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Medical Image of the Month: Air Bronchogram Sign

Figure 1. Chest radiograph showing bilateral dense airspace disease with air bronchograms. Veno-venous ECMO catheter is visible tracking from the right internal jugular vein to the inferior vena cava.


Figure 2. Chest radiograph on day 5 of ECMO after 4 days of induction chemotherapy demonstrating marked improvement of his airspace disease.


An 18-year-old man without any known past medical history presented with a one-day history of progressive shortness of breath. He reported a sudden onset of symptoms the morning of presentation, and an accompanying sensation of confusion with difficulty concentrating. Initial laboratory evaluation was significant for leukocytosis over 60 K/mm3. Due to his increased work of breathing and worsening lethargy, the patient was intubated and sedated for airway protection and ventilatory support. The patient was admitted to the ICU, and his initial chest radiograph was concerning for acute respiratory distress syndrome. Subsequent hematologic analyses from his admission CBC were consistent with a new diagnosis of acute myelogenous leukemia.

Despite aggressive alveolar recruitment maneuvers and maximum ventilator support, the patient’s oxygen saturation remained poor and his respiratory reserve continued to decline. The decision was made to place the patient on veno-venous extracorporeal membrane oxygenation (ECMO) prior to initiating therapy with doxorubicin and cytarabine (7+3 induction protocol). A dual-lumen ECMO catheter was placed in the right internal jugular vein. His initial chest radiograph demonstrated complete bilateral air bronchograms (Figure 1). The patient was started on chemotherapy while on ECMO and was successfully decannulated after five days on the circuit. His chest radiograph on day 5 of ECMO was significant for marked improvement in bilateral airspace disease (Figure 2).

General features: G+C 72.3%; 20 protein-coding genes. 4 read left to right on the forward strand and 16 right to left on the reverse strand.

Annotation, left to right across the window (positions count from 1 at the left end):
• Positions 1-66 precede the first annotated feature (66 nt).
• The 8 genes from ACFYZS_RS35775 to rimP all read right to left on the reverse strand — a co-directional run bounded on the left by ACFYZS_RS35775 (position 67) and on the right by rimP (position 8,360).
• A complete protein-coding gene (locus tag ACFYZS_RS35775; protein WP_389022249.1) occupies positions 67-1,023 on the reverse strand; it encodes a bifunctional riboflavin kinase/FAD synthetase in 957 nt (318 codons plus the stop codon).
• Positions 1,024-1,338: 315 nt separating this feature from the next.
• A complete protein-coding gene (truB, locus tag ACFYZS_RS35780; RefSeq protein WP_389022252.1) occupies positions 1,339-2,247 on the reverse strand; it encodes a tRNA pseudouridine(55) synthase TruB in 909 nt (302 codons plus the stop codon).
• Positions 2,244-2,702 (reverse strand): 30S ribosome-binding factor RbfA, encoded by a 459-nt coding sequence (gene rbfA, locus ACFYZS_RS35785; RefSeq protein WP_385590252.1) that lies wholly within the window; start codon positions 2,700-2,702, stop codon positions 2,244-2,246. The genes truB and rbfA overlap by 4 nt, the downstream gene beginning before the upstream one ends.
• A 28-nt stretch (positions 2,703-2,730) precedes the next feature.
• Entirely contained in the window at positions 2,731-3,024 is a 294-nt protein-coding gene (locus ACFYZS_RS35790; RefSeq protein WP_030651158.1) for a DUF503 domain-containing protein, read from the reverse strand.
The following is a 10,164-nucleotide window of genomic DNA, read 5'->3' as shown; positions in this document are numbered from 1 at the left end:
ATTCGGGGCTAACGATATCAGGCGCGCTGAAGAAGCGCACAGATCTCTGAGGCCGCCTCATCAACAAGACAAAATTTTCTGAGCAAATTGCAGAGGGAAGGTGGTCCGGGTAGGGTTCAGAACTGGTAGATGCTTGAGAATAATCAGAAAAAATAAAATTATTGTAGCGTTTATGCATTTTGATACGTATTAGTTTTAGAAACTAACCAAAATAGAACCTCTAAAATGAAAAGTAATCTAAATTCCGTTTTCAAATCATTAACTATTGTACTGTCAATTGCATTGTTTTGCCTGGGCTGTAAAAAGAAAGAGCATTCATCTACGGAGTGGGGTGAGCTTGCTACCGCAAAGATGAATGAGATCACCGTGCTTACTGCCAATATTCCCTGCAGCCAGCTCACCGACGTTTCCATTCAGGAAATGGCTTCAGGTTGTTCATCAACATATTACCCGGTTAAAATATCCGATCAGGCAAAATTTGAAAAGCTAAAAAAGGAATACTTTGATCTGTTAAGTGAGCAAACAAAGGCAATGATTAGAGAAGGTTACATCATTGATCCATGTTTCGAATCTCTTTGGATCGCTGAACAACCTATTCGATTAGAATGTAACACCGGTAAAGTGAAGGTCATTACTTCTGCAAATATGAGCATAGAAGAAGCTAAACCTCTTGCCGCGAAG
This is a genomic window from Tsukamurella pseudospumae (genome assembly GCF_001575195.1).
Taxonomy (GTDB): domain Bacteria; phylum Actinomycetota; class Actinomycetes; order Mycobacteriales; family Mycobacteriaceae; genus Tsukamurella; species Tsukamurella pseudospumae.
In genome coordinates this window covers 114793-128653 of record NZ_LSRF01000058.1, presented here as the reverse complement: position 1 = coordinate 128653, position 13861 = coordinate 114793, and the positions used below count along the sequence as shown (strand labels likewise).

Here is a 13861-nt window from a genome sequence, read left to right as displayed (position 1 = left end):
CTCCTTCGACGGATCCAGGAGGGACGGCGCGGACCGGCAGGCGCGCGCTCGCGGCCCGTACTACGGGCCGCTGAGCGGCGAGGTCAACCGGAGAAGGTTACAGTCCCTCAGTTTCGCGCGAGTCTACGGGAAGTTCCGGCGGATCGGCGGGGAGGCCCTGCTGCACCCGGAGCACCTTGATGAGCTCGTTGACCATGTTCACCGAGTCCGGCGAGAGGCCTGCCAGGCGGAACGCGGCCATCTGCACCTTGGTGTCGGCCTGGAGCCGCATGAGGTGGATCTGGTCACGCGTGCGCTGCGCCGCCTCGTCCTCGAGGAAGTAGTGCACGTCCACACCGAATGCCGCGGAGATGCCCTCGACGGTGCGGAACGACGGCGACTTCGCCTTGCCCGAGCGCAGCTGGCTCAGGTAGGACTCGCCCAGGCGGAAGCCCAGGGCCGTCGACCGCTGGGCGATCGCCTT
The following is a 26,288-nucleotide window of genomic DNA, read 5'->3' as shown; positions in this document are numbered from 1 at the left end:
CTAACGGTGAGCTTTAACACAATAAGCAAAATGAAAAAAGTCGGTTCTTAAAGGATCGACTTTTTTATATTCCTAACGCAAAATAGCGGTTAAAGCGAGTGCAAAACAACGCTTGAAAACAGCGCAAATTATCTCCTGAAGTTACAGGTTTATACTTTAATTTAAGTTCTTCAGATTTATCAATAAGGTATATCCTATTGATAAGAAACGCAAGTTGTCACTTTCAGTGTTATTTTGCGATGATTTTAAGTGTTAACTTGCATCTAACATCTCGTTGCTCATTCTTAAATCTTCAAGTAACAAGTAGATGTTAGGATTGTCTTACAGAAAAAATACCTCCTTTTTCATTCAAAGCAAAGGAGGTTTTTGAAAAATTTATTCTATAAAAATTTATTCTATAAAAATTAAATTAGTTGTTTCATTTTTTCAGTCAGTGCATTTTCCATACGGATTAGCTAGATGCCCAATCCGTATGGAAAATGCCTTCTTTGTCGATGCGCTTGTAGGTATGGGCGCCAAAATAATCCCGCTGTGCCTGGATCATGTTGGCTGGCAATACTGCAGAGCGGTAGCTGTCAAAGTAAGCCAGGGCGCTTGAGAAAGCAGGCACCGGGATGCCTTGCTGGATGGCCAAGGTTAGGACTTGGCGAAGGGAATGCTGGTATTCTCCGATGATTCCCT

In patients with hematologic malignancy, an inflammatory response can be generated by either the malignant cells themselves, or more commonly as a reaction to subsequent infection. This inflammation often results in protein-rich fluid infiltrating the alveoli. When this process becomes severe enough to cause hypoxic respiratory failure, it can progress to acute respiratory distress syndrome (ARDS) (1). The chest radiograph demonstrates dense airspace disease which developed in this patient. The fluid-filled alveoli in this extreme example of ARDS created a volume of uniform opacities throughout his lung parenchyma which make the conducting airways stand out clearly (2). Segmental air bronchograms can be seen in localized airspace disease, such as atelectasis or pneumonia, but a full-pulmonary air bronchogram of this clarity can only be seen on a patient undergoing ECMO as there are effectively no functional alveoli to participate in gas exchange.

Eric Brucks, MD and Richard Young, MD

Department of Internal Medicine

Banner University Medical Center

University of Arizona

Tucson, AZ USA


  1. Papazian L, Calfee CS, Chiumello D, Luyt CE, Meyer NJ, Sekiguchi H, Matthay MA, Meduri GU. Diagnostic workup for ARDS patients. Intensive Care Med. 2016 May;42(5):674-85. [CrossRef] [PubMed]
  2. Natt B, Raz Y. Air Bronchogram. N Engl J Med. 2015 Dec 31;373(27):2663. [CrossRef] [PubMed]

Cite as: Brucks E, Young R. Medical image of the month: air bronchogram sign. Southwest J Pulm Crit Care. 2019;19(4):119-20. doi: PDF 

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